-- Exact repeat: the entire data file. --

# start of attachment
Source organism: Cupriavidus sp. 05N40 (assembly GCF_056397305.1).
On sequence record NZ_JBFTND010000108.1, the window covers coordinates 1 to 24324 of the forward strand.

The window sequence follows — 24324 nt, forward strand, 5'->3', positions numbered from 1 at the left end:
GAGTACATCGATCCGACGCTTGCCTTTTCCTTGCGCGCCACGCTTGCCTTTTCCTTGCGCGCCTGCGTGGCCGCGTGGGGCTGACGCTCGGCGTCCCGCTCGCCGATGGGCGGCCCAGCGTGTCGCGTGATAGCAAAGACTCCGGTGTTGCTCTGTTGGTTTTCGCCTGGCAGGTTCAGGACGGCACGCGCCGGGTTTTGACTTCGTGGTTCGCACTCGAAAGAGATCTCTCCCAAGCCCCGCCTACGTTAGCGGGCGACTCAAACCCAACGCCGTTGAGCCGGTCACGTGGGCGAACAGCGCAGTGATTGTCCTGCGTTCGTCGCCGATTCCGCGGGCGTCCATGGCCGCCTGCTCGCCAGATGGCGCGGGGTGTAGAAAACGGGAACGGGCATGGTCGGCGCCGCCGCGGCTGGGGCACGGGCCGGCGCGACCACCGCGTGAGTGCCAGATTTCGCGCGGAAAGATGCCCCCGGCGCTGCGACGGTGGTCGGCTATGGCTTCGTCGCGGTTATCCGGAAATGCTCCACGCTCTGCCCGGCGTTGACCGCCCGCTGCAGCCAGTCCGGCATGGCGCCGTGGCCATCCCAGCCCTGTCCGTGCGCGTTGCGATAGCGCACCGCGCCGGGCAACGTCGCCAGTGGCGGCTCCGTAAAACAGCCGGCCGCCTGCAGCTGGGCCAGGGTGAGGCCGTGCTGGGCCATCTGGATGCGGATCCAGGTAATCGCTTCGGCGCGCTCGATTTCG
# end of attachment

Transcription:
Source organism: Cupriavidus sp. 05N40 (assembly GCF_056397305.1).
On sequence record NZ_JBFTND010000108.1, the window covers coordinates 1 to 24324 of the forward strand.

The window sequence follows — 24324 nt, forward strand, 5'->3', positions numbered from 1 at the left end:
GAGTACATCGATCCGACGCTTGCCTTTTCCTTGCGCGCCACGCTTGCCTTTTCCTTGCGCGCCTGCGTGGCCGCGTGGGGCTGACGCTCGGCGTCCCGCTCGCCGATGGGCGGCCCAGCGTGTCGCGTGATAGCAAAGACTCCGGTGTTGCTCTGTTGGTTTTCGCCTGGCAGGTTCAGGACGGCACGCGCCGGGTTTTGACTTCGTGGTTCGCACTCGAAAGAGATCTCTCCCAAGCCCCGCCTACGTTAGCGGGCGACTCAAACCCAACGCCGTTGAGCCGGTCACGTGGGCGAACAGCGCAGTGATTGTCCTGCGTTCGTCGCCGATTCCGCGGGCGTCCATGGCCGCCTGCTCGCCAGATGGCGCGGGGTGTAGAAAACGGGAACGGGCATGGTCGGCGCCGCCGCGGCTGGGGCACGGGCCGGCGCGACCACCGCGTGAGTGCCAGATTTCGCGCGGAAAGATGCCCCCGGCGCTGCGACGGTGGTCGGCTATGGCTTCGTCGCGGTTATCCGGAAATGCTCCACGCTCTGCCCGGCGTTGACCGCCCGCTGCAGCCAGTCCGGCATGGCGCCGTGGCCATCCCAGCCCTGTCCGTGCGCGTTGCGATAGCGCACCGCGCCGGGCAACGTCGCCAGTGGCGGCTCCGTAAAACAGCCGGCCGCCTGCAGCTGGGCCAGGGTGAGGCCGTGCTGGGCCATCTGGATGCGGATCCAGGTAATCGCTTCGGCGCGCTCGATTTCG